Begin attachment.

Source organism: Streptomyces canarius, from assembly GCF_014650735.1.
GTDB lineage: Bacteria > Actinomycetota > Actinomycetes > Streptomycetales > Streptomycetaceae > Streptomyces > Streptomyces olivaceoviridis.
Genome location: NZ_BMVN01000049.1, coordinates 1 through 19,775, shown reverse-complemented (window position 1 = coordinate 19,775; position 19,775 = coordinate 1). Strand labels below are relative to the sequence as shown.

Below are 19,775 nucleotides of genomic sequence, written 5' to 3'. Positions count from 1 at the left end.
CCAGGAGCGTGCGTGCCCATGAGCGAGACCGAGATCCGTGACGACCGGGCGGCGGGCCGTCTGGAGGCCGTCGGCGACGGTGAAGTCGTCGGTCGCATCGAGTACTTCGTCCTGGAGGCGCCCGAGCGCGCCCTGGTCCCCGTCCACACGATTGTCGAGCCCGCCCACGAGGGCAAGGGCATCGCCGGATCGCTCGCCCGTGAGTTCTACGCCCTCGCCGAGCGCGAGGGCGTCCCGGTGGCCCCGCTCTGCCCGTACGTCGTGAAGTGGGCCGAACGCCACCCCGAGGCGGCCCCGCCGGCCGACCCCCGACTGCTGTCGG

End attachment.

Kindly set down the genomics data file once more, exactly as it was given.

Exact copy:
Source organism: Streptomyces canarius, from assembly GCF_014650735.1.
GTDB lineage: Bacteria > Actinomycetota > Actinomycetes > Streptomycetales > Streptomycetaceae > Streptomyces > Streptomyces olivaceoviridis.
Genome location: NZ_BMVN01000049.1, coordinates 1 through 19,775, shown reverse-complemented (window position 1 = coordinate 19,775; position 19,775 = coordinate 1). Strand labels below are relative to the sequence as shown.

Below are 19,775 nucleotides of genomic sequence, written 5' to 3'. Positions count from 1 at the left end.
CCAGGAGCGTGCGTGCCCATGAGCGAGACCGAGATCCGTGACGACCGGGCGGCGGGCCGTCTGGAGGCCGTCGGCGACGGTGAAGTCGTCGGTCGCATCGAGTACTTCGTCCTGGAGGCGCCCGAGCGCGCCCTGGTCCCCGTCCACACGATTGTCGAGCCCGCCCACGAGGGCAAGGGCATCGCCGGATCGCTCGCCCGTGAGTTCTACGCCCTCGCCGAGCGCGAGGGCGTCCCGGTGGCCCCGCTCTGCCCGTACGTCGTGAAGTGGGCCGAACGCCACCCCGAGGCGGCCCCGCCGGCCGACCCCCGACTGCTGTCGG